Thalassemia Types, Signs and Treatment
Thalassemias are genetic blood disorders that are inherited and are later passed down the family tree.
Thalassemias restricts the hemoglobin production in the body which indirectly affects the RBCs. Hemoglobin is the iron rich protein that is present in the RBCs. Haemoglobin is needed for the supply of oxygen to the various regions of the body. It also empties out the carbon dioxide, by taking it to the lungs from where it is exhaled out.
Types of Thalassemia disease:
Hemoglobin A, is a combination of 4 protein chains: Two alpha globin chains and two beta globin chains. The defects in these protein chains lead to two major kinds of thalassemia, namely alpha and beta.
1. Alpha Thalassemia:
The alpha thalassemia involves the HBA1 and HBA2 genes, which is inherited in a mendelian recessive type. Alpha thalassemias would end up reducing the production of alpha-globin which results in the decrease in the production of alpha-globin chains, thereby resulting in an excess of β chains among adults and excess γ chains among the newborns.
2. Beta thalassemia:
Beta thalassemias are due to mutations in the HBB gene on chromosome 11 that inherited in an autosomal-recessive fashion. The severity depends on the type of the mutation. The mutation is either a Thalassemia major if any formation of beta chains is prevented or the thalassemia intermedia when the formation of some beta chain is allowed.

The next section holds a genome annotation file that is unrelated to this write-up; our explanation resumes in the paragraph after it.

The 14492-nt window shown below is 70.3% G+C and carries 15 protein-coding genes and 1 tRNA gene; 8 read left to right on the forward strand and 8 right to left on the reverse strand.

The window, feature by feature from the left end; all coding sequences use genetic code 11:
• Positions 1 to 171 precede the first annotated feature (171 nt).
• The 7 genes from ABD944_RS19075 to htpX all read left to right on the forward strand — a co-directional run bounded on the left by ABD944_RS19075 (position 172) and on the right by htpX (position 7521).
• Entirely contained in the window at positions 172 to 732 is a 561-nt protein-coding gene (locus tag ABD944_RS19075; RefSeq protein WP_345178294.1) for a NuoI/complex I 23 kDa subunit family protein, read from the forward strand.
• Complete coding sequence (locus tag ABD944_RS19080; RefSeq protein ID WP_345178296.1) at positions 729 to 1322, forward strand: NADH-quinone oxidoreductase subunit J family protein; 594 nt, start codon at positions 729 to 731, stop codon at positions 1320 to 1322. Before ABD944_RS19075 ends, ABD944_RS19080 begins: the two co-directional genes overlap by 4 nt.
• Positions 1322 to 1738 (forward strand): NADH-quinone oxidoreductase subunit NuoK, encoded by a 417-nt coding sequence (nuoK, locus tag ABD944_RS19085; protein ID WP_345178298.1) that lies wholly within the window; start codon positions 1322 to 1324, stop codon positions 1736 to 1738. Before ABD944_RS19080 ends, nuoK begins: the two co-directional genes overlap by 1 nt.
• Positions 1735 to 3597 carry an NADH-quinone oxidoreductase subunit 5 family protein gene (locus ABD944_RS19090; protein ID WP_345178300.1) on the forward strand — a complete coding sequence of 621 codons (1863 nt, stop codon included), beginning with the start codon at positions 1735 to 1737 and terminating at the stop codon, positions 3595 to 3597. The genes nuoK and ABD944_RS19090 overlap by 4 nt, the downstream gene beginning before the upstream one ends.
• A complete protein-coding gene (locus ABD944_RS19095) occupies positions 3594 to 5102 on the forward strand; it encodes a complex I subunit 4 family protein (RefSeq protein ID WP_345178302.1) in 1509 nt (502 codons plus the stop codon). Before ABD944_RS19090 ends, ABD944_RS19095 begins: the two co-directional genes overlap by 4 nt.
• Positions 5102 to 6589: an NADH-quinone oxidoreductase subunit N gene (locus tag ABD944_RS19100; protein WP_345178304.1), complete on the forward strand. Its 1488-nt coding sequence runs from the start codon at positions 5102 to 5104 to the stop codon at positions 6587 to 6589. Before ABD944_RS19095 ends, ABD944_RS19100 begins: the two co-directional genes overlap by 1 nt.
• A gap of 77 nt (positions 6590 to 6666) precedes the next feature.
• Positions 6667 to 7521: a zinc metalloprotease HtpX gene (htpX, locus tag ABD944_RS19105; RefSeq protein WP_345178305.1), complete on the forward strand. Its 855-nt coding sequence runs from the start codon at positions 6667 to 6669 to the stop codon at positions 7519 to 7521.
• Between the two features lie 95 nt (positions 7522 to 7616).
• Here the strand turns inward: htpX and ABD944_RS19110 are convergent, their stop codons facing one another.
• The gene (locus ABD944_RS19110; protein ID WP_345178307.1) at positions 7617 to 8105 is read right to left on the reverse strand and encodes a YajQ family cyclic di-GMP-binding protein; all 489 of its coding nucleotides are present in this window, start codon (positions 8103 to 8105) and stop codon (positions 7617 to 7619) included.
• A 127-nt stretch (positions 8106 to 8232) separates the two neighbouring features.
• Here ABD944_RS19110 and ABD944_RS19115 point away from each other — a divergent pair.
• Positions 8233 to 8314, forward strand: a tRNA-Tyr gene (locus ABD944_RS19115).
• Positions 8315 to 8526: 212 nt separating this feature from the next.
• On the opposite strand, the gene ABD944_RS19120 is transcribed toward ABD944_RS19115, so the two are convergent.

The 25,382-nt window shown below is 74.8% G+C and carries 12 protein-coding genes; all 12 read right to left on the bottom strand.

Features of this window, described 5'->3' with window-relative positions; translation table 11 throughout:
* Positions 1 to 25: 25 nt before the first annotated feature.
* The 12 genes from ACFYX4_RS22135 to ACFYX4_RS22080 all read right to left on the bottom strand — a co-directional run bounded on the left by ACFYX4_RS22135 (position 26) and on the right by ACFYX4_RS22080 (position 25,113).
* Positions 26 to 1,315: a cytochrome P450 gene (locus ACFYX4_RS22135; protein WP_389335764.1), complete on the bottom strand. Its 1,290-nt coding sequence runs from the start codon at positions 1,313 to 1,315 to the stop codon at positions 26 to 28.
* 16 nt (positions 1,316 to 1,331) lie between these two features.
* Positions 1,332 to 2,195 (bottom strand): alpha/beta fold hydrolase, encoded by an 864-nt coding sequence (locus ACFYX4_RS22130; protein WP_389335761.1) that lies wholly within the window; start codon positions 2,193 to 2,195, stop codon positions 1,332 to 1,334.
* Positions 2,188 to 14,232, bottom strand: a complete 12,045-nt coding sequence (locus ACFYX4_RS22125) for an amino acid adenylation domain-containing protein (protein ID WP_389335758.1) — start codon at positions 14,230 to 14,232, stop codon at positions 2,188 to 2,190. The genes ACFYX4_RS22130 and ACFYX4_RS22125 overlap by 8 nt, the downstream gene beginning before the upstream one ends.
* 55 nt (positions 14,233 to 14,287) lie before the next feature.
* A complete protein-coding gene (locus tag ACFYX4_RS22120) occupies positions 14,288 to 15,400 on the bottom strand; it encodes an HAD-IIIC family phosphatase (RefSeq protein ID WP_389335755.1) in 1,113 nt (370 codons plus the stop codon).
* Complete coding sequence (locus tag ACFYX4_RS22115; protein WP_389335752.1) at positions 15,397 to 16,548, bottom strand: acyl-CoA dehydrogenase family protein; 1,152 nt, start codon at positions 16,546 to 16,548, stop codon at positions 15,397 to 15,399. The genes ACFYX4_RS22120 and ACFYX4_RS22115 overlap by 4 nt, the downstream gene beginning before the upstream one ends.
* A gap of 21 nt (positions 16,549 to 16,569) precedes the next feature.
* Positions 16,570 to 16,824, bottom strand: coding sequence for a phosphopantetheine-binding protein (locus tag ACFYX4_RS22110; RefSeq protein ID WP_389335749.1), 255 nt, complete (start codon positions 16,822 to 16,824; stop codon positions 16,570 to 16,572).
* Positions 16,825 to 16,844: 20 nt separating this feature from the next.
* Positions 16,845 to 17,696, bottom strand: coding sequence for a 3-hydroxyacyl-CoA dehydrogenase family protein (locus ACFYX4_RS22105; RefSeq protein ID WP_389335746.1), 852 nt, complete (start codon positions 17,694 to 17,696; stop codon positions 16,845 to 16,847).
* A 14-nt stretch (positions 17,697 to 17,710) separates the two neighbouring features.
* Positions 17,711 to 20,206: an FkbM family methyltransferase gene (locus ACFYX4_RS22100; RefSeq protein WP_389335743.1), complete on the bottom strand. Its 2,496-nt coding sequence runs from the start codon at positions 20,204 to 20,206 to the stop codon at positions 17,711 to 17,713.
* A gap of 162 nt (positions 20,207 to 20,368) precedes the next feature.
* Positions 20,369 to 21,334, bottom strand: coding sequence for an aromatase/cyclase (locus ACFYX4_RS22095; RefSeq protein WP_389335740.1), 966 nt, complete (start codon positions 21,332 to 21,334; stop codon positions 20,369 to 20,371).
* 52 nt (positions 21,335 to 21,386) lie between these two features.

The intensity of the symptoms depends on the severity of the disorder. Lack of oxygen prevails due to insufficient hemoglobin and red blood cells content.
Some of the major signs are:
Enlargement of spleen
Thalassemia symptoms are classified on the basis of mutation:
Alpha thalassemia symptoms:
Alpha thalassemia are silent carriers. The signs of the disorder are subtle and are hardly diagnosed by symptom checker. Lack of alpha globin protein does not affect the hemoglobin and its functionalities.
Beta thalassemia symptoms:
1. Victims of beta thalassemia intermedia have a varied mild to moderate anemia symptoms. The disorder has symptoms similar to sickle cell anemia.
2. Delayed puberty and slow growth: The anemia can affect a child's growth and development very much and also affects the puberty
3. Bone related problems. Thalassemia may cause expansion of bone marrow. Bone marrow is the spongy filling inside bones that is made up of blood cells. During the expansion of bone marrows, the bones become wider than usual. Chances are that they become brittle and break easily.
4. An enlarged spleen: Spleen is an organ that helps in fighting infection and removing unwanted material. For a person with thalassemia, the spleen works very hard resulting in an enlargement spleen thus worsening anemia. Spleen has to be removed when it becomes too large.
Blood transfusion therapy, one of the ways to treat thalassemia major involves blood examination for diagnosis. Splenectomy, iron chelation (as thalassemia minor causes iron deficiency), and allogeneic hematopoietic transplantation therapy is practiced to treat the patients with thalassemia major. Whereas, patients affected by minor thalassemia have no particular treatments. Folic acid is used to treat certain pregnancy related problems caused by anemia.